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Nov. 9 — President-elect Donald Trump's extensive trademark portfolio might mean intellectual property rights holders will have a friend in the White House once his administration moves into policy mode, IP lawyers told Bloomberg BNA.
Trump's stump speeches criticizing Chinese trade practices might be a sign that his administration will take steps to curb attacks on U.S. IP rights in China.
Although Trump has said little about IP in general, his stance on trade may hint at the direction of his future policy, Maya M. Eckstein, who heads the IP practice at Hunton & Williams LLP, Richmond, Va., and Washington, said.
“Most of his comments have focused on the intersection of IP and trade, suggesting that he will make proposals in an effort to protect IP holders in the U.S. from foreign piracy,” Eckstein told Bloomberg BNA in an e-mail message.
Barton E. Showalter, a patent and technology lawyer with Baker Botts LLP, Dallas, agreed that Trump's statements on China may indicate a willingness to take a stronger line on protecting U.S. IP rights in that country. U.S. companies doing business in China have consistently complained about weak IP protections there.
Showalter told Bloomberg BNA that, although Chinese law as written protects IP in ways very similar to U.S. law, it is very difficult for an American IP owner to actually enforce its rights against an alleged infringer in China.
Also, Chinese requirements that foreign businesses take on Chinese partners in joint ventures creates a constant risk that U.S. companies can lose control of their IP to their partners, he said.
“It's still tough to do business in China when it's an IP-dependent business,” Showalter said. “Whether Trump can fix it or not remains to be seen.”
Trademarks are one area where Trump clearly understands the value of IP protection, according to John Gary Maynard III, an IP lawyer with Hunton & Williams LLP, Richmond, Va.
Trump “is well aware of and has taken advantage of trademark laws designed to protect and promote brands,” Maynard said. “We don't envision his administration taking steps to undermine the rights and strengths of brands.”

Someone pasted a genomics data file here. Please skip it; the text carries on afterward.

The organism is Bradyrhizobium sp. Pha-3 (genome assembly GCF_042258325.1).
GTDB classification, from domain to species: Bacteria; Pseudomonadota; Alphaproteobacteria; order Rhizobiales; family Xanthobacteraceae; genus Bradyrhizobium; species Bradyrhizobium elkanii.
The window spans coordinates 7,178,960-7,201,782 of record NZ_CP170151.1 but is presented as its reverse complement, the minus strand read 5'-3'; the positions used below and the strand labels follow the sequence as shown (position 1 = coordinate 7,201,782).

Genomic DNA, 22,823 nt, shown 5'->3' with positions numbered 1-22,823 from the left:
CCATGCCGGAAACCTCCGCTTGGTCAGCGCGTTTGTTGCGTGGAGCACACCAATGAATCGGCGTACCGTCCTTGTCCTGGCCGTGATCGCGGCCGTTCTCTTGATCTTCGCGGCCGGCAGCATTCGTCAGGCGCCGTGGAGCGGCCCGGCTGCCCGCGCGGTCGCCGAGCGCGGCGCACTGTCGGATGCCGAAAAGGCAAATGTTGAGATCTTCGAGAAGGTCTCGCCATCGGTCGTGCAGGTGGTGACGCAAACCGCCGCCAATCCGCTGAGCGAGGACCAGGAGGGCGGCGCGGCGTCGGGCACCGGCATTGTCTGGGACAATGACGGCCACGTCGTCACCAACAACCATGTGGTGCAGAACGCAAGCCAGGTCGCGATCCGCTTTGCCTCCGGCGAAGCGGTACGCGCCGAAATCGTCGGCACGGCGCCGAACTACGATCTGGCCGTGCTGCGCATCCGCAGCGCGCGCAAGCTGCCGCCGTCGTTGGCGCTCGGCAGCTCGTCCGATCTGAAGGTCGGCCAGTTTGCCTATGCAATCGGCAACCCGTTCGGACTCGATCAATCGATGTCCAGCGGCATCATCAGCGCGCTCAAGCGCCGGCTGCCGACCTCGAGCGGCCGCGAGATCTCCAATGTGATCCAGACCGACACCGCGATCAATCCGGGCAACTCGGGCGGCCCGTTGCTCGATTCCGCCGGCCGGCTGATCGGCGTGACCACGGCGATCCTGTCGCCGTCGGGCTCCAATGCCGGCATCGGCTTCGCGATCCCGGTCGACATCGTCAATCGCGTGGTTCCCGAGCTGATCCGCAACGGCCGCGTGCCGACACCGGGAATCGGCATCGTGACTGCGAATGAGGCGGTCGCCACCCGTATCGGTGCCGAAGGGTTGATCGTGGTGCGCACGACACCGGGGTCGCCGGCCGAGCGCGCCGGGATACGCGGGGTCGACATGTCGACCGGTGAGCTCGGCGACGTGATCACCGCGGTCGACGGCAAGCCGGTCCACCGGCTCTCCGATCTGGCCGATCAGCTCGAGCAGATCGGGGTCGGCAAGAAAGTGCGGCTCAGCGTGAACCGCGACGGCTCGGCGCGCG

However, Trump's stated intent to reject the Trans-Pacific Partnership is not a good sign for IP owners, Daniel Griswold, co-director of the Program on the American Economy and Globalization at George Mason University, Arlington, Va., said.
“If a President Trump scuttles the Trans-Pacific Partnership, the United States will have one less tool to enforce the intellectual property rights of American companies abroad,” Griswold told Bloomberg BNA in an e-mail message. “The U.S. International Trade Commission has found that existing free-trade agreements have boosted U.S. intellectual property receipts by $10 billion a year. Rejecting TPP and other agreements will make it more difficult for Americans to defend their IP rights in foreign markets.”
The Obama administration has the reputation of being close with the information technology industry—in particular, Google Inc. The recent ouster of Maria A. Pallante, who was seen as a strong proponent of copyright owners' rights, was viewed by some as a move that favored Silicon Valley over rights holders.
However, Trump doesn't have that same close relationship with Silicon Valley, campaign finance data show.
Trump got only $210,000 from internet and computer software companies, compared to $5.8 million contributed to Hillary Clinton's campaign, according to data from OpenSecrets.org, a website maintained by the nonpartisan Center for Responsive Politics, an organization that tracks money's effects on U.S. politics.
On the other hand, Trump didn't get much support from copyright interests either.
Companies related to book, magazine and newspaper publishing contributed $5.2 million to Clinton and $153,000 to Trump, the data. Similarly, television, movie and music companies contributed $6.8 million to Clinton and $139,000 to Trump.
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